Privacy (Limited Access to PHI)


The HIPAA Privacy and Security Rules apply to all employers who sponsor group health plans. However, the compliance burden is much lighter on employers that sponsor only fully insured plans.

Are All Your Health Plans Fully Insured?

Employers that have fully insured health plans may also sponsor any number of self-insured health plans. These may include programs such as:

An employer with any of these benefits should review their compliance obligations under the standards applicable to self-insured plans.

What Information Do You Receive From Your Insurer?

Employers may receive certain information regarding their health plan and still maintain their limited obligation under the Privacy Rule. Employers who obtain PHI in addition to or for purposes other than those noted below will need to fully comply on the same basis as employers with self-insured plans.

Enrollment and Summary Health Information

Employers with fully insured health plans may receive enrollment information even if it is Protected Health Information (PHI). In addition, they can receive “summary health information” for the limited purposes of obtaining bids for health insurance coverage and modifying, amending or terminating a health plan.

HIPAA-Compliant Authorization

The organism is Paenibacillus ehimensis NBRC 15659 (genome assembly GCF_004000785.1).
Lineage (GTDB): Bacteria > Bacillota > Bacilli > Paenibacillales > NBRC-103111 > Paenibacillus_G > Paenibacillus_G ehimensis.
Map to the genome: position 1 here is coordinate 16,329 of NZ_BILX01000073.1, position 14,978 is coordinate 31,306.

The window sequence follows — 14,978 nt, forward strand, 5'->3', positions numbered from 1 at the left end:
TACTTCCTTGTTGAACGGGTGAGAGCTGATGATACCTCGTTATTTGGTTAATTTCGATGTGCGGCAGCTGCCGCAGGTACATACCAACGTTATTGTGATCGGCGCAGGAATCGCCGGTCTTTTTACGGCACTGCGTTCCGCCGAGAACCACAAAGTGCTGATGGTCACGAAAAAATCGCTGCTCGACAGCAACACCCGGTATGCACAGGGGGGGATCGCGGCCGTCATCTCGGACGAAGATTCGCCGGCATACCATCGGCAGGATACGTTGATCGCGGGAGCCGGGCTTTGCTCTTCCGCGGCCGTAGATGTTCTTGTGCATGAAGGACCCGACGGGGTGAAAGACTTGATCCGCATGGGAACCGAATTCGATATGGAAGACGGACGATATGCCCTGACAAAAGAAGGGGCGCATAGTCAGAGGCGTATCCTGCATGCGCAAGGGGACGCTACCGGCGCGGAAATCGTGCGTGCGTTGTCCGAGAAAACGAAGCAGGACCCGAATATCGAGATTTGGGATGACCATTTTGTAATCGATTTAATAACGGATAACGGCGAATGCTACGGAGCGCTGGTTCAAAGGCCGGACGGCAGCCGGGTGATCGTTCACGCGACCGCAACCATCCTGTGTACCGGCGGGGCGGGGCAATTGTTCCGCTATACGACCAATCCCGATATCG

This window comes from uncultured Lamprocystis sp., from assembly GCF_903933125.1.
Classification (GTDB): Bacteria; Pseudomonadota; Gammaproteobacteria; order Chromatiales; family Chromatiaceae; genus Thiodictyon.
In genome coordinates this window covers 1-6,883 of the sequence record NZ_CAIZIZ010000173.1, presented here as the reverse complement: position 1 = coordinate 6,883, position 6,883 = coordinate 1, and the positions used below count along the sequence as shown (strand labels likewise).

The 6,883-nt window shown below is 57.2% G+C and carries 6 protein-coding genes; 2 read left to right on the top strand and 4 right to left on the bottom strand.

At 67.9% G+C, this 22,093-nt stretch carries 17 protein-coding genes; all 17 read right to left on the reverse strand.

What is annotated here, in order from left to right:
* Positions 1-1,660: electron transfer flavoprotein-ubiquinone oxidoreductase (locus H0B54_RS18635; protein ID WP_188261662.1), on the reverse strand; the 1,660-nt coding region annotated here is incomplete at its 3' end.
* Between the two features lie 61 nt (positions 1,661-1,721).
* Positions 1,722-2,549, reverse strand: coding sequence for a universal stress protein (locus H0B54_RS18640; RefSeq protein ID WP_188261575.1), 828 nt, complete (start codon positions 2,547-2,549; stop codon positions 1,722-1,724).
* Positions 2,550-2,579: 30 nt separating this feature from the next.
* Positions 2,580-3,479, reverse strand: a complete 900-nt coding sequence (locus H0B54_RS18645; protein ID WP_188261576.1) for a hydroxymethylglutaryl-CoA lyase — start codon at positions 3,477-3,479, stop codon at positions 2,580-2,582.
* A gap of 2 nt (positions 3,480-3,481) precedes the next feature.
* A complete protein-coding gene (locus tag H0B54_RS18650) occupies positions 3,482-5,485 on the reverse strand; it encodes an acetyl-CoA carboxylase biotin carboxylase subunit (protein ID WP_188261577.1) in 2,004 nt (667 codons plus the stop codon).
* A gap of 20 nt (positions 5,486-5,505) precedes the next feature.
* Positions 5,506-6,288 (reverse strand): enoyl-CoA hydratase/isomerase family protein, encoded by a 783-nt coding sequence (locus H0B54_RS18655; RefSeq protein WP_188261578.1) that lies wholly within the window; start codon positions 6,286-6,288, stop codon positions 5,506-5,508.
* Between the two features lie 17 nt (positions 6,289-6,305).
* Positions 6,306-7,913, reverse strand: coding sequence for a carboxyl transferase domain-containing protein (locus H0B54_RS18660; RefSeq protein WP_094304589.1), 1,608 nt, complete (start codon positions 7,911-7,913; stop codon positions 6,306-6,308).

Employers may also receive PHI pursuant to a HIPAA-compliant authorization. For example, an employer may discuss a claim issue with the insurance company if the employer obtains a written authorization from the Plan participant.

What Are Your Obligations?

If employers do not receive PHI other than enrollment and summary health information or pursuant to a HIPAA-compliant authorization what parts of the Rules apply?

Privacy Rule

The only parts of the Privacy Rule that apply are those related to prohibiting retaliation against individuals who exercise their HIPAA Privacy rights and prohibiting a plan from requiring an individual to waive his or her privacy rights as a condition of health plan enrollment or eligibility for payment of benefits.

Security Rule

Technically, the Security Rule does apply to fully insured plans. This includes matters such as adoption of a Security Policy and appointment of a security official. However, the most significant burden under the Security Rule is risk assessment and management and its documentation. In the case of a plan whose electronic PHI (“ePHI”) is solely in the hands of an insurer, those tasks are vastly simplified. For example, it might determine, after due inquiry, that the security measures adopted by the insurer are adequate to protect the ePHI of the plan. In addition, plan documents do not have to be amended to provide that the employer will appropriately safeguard any ePHI received from the plan.

Privacy Notice

A fully insured group health plan has a limited obligation to provide a Privacy Notice, depending on the plan’s access to PHI.

Insured plans that do not have access to PHI, except for summary health information and enrollment information, are not required to provide a notice. The notice requirement is imposed upon the plan’s insurer.

Fully insured plans with access to PHI (other than summary health information and enrollment information), must maintain a notice and provide it upon request, although the insurer still has the primary notice obligation.